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Excerpts from the JRL E-Mail Community :: Founded and Edited by David Johnson

The Russia Journal
October 12-18, 2001
Final act for Russia’s Anatoly Chubais show?

At the height of the battle over the restructuring of Unified Energy Systems (UES), I asked a friend, a fairly savvy analyst, what he thought of the situation.

"Well, in 1993-94 we Russians learned that Anatoly Chubais was a swindler; in 1997-98 the IMF and U.S. Treasury learned that Chubais was a swindler; and now, finally, in 2000, foreign investors are learning that Chubais is a swindler.

"But," he added, "he’s an entertaining swindler."

Chubais is, indeed, a great performer. But the question today is whether the curtain is about to fall on the Chubais show.

In early 2000, Chubais released his plan to reform the electricity-grid operator – a proposal that struck all but company management as something akin to the last great heist.

The plan was in two parts, and its genius was its simplicity. The first was to offload company assets to friends at massive discounts – essentially in return for kickbacks to Chubais’ SPS Duma Faction, a group of political flakes that are little more than a parliamentary-lobby group for big business.

The second, which is still unfolding, was for Chubais to take complete control of the electricity distribution network – including the networks of regional energos.

What the second part would mean is that anyone wanting to sell electricity would have to go through Chubais. In effect, Chubais would become the Transneft of the electricity sector: able to use his monopoly powers to make allies very rich, or to send enemies to the wall.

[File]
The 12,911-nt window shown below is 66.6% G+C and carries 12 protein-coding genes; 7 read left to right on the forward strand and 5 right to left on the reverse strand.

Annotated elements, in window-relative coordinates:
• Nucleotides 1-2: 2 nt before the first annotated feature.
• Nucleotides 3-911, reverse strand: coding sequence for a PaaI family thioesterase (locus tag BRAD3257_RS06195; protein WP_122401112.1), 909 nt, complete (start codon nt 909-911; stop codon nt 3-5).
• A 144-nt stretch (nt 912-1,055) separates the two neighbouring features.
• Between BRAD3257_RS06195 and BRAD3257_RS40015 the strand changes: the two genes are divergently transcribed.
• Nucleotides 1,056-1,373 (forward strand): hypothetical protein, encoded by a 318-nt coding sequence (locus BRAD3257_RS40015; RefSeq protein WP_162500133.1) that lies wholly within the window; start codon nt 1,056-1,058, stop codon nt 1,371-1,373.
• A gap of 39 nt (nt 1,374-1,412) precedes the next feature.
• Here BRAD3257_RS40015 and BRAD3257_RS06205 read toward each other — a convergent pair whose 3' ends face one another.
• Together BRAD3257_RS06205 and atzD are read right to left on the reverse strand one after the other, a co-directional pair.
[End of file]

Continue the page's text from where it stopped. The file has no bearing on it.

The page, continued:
In terms of the Russian business community, he would be an extraordinarily powerful figure. And that, in the end, is the point – power.

Chubais never ceased being a political figure. It’s just that after he sold Russia’s industrial assets for a song in 1995; got caught receiving a bribe in 1997; and committed numerous other indiscretions, there was no way Boris Yeltsin – even with his legendary disdain for public opinion – could retain Chubais in government.

Chubais moved on to become chief executive of UES in March 1998. But he wasn’t leaving politics. Indeed, if the past decade has shown anything, it is that Chubais is the ultimate political "vanka vstanka."

Chubais had luck on his side. The financial crisis of August 1998 and end of the young reformers’ government saw him gain in two important ways – the crisis saw the economy remonetarize; and he remained the only pro-Western politician in a position of power.

Chubais quickly began putting an end to barter for electricity payments, which became possible as domestic producers, shielded from imports by the ruble’s collapse, began to have the cash to pay – and UES’ books started to look good.

To foreign investors, ignoring his previous machinations, Chubais looked like a beacon of hope during Yevgeny Primakov’s prime ministership. They even changed the company charter so that 75 percent of shareholders, instead of 51 percent, would be required to oust Chubais. The government owns 52.5 percent and foreigners 34.3 percent of UES – meaning the Primakov government, and any successive administration, could not oust him.